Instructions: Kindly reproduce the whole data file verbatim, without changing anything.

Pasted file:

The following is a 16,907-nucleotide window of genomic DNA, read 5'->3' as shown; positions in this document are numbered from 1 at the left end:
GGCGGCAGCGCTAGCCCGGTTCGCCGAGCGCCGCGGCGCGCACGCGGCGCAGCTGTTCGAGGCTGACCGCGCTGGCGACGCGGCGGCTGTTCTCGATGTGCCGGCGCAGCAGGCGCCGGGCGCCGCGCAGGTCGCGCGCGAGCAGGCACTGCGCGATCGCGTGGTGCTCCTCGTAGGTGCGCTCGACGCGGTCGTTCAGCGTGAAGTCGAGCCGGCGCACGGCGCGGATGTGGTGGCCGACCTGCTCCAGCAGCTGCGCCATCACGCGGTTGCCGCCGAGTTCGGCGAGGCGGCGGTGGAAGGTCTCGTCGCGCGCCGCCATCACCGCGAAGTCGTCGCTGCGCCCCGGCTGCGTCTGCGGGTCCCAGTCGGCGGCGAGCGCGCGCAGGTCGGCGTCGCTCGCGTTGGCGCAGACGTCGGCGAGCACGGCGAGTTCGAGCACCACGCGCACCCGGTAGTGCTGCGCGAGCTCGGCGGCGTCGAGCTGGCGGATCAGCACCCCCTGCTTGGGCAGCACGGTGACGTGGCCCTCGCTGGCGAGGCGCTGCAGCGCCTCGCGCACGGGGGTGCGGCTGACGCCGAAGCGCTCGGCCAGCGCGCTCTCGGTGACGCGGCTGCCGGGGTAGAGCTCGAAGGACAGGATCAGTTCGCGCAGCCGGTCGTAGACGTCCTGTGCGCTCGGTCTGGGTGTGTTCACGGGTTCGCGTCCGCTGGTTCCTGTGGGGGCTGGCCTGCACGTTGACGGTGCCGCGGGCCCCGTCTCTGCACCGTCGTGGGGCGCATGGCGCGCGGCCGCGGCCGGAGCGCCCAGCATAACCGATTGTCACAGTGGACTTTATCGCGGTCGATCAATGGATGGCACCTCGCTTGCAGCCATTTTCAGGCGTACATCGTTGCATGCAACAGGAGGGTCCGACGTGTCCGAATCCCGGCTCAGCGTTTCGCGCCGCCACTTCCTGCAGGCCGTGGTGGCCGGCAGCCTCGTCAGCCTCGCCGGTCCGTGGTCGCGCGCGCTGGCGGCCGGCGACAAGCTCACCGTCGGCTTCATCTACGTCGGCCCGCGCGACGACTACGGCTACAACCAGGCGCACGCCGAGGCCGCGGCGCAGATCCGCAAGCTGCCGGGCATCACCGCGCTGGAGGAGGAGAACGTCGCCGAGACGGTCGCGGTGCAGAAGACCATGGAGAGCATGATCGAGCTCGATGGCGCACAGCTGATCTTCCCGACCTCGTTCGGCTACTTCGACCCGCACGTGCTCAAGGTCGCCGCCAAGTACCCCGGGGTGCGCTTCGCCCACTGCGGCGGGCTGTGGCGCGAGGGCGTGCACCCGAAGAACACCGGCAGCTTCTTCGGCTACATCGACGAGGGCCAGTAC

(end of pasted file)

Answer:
The following is a 16,907-nucleotide window of genomic DNA, read 5'->3' as shown; positions in this document are numbered from 1 at the left end:
GGCGGCAGCGCTAGCCCGGTTCGCCGAGCGCCGCGGCGCGCACGCGGCGCAGCTGTTCGAGGCTGACCGCGCTGGCGACGCGGCGGCTGTTCTCGATGTGCCGGCGCAGCAGGCGCCGGGCGCCGCGCAGGTCGCGCGCGAGCAGGCACTGCGCGATCGCGTGGTGCTCCTCGTAGGTGCGCTCGACGCGGTCGTTCAGCGTGAAGTCGAGCCGGCGCACGGCGCGGATGTGGTGGCCGACCTGCTCCAGCAGCTGCGCCATCACGCGGTTGCCGCCGAGTTCGGCGAGGCGGCGGTGGAAGGTCTCGTCGCGCGCCGCCATCACCGCGAAGTCGTCGCTGCGCCCCGGCTGCGTCTGCGGGTCCCAGTCGGCGGCGAGCGCGCGCAGGTCGGCGTCGCTCGCGTTGGCGCAGACGTCGGCGAGCACGGCGAGTTCGAGCACCACGCGCACCCGGTAGTGCTGCGCGAGCTCGGCGGCGTCGAGCTGGCGGATCAGCACCCCCTGCTTGGGCAGCACGGTGACGTGGCCCTCGCTGGCGAGGCGCTGCAGCGCCTCGCGCACGGGGGTGCGGCTGACGCCGAAGCGCTCGGCCAGCGCGCTCTCGGTGACGCGGCTGCCGGGGTAGAGCTCGAAGGACAGGATCAGTTCGCGCAGCCGGTCGTAGACGTCCTGTGCGCTCGGTCTGGGTGTGTTCACGGGTTCGCGTCCGCTGGTTCCTGTGGGGGCTGGCCTGCACGTTGACGGTGCCGCGGGCCCCGTCTCTGCACCGTCGTGGGGCGCATGGCGCGCGGCCGCGGCCGGAGCGCCCAGCATAACCGATTGTCACAGTGGACTTTATCGCGGTCGATCAATGGATGGCACCTCGCTTGCAGCCATTTTCAGGCGTACATCGTTGCATGCAACAGGAGGGTCCGACGTGTCCGAATCCCGGCTCAGCGTTTCGCGCCGCCACTTCCTGCAGGCCGTGGTGGCCGGCAGCCTCGTCAGCCTCGCCGGTCCGTGGTCGCGCGCGCTGGCGGCCGGCGACAAGCTCACCGTCGGCTTCATCTACGTCGGCCCGCGCGACGACTACGGCTACAACCAGGCGCACGCCGAGGCCGCGGCGCAGATCCGCAAGCTGCCGGGCATCACCGCGCTGGAGGAGGAGAACGTCGCCGAGACGGTCGCGGTGCAGAAGACCATGGAGAGCATGATCGAGCTCGATGGCGCACAGCTGATCTTCCCGACCTCGTTCGGCTACTTCGACCCGCACGTGCTCAAGGTCGCCGCCAAGTACCCCGGGGTGCGCTTCGCCCACTGCGGCGGGCTGTGGCGCGAGGGCGTGCACCCGAAGAACACCGGCAGCTTCTTCGGCTACATCGACGAGGGCCAGTAC